This study examines the prevalence of problem behaviors (sexual activity, substance use, delinquency, and school failure) in a clinical hospital-based sample of 217 inner-city, 14 to 17 year olds with a variety of serious, chronic medical illnesses and compares this prevalence to that in a group of 121 similar-aged, healthy friends with no known chronic illnesses living in the same community.
No differences were found between groups in substance use, delinquency, percent who had ever had sexual intercourse, or mean age at first intercourse.
There was a significant interaction effect of chronic illness and gender on age at first intercourse (p=015) ; boys without chronic illness initiated sexual intercourse at a younger age than those with an illness.
Conversely, girls with a chronic illness initiated sexual intercourse at a younger age than their girlfriends without illness.
Contrary to expectations, significantly more of the healthy friends had repeated a grade in school than had those with chronic illness (p=002).
Results are discussed in terms of the interrelationships of chronic illness, gender, and environment on problem behaviors.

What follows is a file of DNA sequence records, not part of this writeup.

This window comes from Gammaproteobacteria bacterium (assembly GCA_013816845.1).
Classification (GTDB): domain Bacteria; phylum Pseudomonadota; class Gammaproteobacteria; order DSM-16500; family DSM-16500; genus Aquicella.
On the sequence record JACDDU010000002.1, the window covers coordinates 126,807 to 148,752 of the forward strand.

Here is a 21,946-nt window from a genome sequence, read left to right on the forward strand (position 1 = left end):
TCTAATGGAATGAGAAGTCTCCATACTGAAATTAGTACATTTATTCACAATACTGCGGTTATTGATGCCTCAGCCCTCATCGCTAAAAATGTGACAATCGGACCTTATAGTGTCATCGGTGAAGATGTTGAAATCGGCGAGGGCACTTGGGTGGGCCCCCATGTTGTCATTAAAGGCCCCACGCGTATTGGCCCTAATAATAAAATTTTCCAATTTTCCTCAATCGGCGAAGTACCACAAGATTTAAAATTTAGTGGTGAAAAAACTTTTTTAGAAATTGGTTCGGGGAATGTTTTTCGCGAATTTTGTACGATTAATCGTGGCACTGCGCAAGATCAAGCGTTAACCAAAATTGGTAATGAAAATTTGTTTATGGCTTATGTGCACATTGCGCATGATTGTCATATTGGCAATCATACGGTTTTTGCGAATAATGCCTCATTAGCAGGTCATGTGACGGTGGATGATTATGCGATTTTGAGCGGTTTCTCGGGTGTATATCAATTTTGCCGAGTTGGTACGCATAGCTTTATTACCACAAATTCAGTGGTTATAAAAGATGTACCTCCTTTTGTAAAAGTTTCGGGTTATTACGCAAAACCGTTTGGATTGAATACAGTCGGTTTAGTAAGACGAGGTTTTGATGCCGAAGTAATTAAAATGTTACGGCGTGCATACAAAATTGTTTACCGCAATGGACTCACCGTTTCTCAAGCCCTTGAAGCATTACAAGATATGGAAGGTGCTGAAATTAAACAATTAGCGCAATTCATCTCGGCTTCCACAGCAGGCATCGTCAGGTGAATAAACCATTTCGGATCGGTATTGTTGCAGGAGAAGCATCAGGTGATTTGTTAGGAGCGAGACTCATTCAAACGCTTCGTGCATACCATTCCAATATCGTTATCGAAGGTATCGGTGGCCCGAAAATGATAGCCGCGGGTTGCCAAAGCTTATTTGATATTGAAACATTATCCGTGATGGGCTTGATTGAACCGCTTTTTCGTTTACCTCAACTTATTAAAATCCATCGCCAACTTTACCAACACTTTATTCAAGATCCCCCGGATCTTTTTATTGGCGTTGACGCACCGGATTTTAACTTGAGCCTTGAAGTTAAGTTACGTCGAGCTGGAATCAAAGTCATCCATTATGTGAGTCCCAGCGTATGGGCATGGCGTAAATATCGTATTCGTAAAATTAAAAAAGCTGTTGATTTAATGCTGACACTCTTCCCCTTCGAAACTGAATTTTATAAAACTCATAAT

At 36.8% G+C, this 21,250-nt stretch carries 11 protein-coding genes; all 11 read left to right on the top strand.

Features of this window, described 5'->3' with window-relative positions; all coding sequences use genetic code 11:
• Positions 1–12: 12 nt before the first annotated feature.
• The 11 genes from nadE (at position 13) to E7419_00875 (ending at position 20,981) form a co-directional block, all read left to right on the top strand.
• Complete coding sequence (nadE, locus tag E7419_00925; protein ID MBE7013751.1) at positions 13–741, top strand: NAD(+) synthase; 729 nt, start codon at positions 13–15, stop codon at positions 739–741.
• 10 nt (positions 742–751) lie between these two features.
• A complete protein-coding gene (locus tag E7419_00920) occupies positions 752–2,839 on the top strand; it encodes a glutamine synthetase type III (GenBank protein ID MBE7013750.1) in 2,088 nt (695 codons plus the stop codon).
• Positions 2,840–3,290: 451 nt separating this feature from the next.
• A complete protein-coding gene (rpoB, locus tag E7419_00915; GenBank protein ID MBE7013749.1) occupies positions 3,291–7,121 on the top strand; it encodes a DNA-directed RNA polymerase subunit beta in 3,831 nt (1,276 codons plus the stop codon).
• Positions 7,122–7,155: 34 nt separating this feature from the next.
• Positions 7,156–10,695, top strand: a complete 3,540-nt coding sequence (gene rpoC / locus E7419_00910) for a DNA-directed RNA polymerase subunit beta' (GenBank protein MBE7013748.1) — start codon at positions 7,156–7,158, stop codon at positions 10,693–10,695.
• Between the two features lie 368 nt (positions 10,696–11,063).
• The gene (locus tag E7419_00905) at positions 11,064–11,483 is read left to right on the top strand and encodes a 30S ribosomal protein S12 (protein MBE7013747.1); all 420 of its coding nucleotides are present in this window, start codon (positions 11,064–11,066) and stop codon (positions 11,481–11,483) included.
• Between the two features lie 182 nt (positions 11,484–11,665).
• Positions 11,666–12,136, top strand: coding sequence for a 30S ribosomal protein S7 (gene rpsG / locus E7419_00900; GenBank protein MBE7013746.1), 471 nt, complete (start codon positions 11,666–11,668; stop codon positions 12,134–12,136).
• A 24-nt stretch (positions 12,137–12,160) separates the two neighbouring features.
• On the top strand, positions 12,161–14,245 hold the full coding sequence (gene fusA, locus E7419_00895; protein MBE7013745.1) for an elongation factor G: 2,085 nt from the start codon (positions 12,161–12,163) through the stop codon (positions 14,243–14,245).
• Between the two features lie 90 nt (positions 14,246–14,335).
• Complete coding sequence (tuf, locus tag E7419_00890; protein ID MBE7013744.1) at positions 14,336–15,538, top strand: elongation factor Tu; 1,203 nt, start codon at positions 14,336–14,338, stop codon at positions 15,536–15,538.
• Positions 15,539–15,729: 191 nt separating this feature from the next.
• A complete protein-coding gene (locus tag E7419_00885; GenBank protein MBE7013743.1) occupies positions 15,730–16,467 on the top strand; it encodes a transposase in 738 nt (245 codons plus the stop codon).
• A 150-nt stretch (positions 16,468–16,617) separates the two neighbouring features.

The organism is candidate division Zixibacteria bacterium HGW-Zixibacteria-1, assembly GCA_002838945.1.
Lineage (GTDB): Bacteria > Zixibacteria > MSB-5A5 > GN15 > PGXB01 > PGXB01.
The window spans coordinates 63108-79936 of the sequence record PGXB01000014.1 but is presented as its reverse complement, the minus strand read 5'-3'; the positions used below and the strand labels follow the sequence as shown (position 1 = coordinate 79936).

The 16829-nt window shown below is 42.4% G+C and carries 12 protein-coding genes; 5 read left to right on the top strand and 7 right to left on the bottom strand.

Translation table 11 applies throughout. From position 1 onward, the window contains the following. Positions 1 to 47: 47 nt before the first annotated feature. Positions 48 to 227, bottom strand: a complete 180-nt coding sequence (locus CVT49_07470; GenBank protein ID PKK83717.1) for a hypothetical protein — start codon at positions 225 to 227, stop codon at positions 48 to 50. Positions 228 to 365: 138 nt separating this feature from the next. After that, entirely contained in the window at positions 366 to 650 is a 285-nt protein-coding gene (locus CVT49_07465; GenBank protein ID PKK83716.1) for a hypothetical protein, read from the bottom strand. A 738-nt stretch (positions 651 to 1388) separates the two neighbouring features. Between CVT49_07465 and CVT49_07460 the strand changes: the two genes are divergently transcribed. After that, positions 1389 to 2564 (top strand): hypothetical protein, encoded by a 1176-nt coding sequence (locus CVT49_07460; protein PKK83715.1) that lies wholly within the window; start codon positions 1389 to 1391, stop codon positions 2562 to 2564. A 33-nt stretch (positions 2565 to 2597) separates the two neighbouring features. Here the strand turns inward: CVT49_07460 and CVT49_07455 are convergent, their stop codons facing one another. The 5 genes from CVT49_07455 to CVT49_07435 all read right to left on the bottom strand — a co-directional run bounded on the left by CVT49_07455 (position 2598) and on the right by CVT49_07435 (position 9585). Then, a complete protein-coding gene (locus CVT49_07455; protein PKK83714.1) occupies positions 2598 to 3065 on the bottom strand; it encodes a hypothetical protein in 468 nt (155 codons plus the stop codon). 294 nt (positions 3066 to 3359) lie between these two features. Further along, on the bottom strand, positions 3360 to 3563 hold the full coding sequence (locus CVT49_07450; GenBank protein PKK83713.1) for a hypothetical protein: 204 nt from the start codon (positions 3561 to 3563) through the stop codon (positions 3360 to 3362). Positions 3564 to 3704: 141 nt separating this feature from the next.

Mots-clés Pascal : Milieu urbain, Trouble comportement social, Délinquance juvénile, Comportement sexuel, Echec scolaire, Consommation, Boisson alcoolisée, Substance toxicomanogène, Maladie, Chronique, Prévalence, Epidémiologie, Adolescent, Homme
Mots-clés Pascal anglais : Urban environment, Social behavior disorder, Juvenile delinquency, Sexual behavior, School failure, Consumption, Alcoholic beverage, Drug of abuse, Disease, Chronic, Prevalence, Epidemiology, Adolescent, Human
Notice produite par :
Inist-CNRS - Institut de l'Information Scientifique et Technique
Cote : 96-0001346
Code Inist : 002B18C14. Création : 01/03/1996.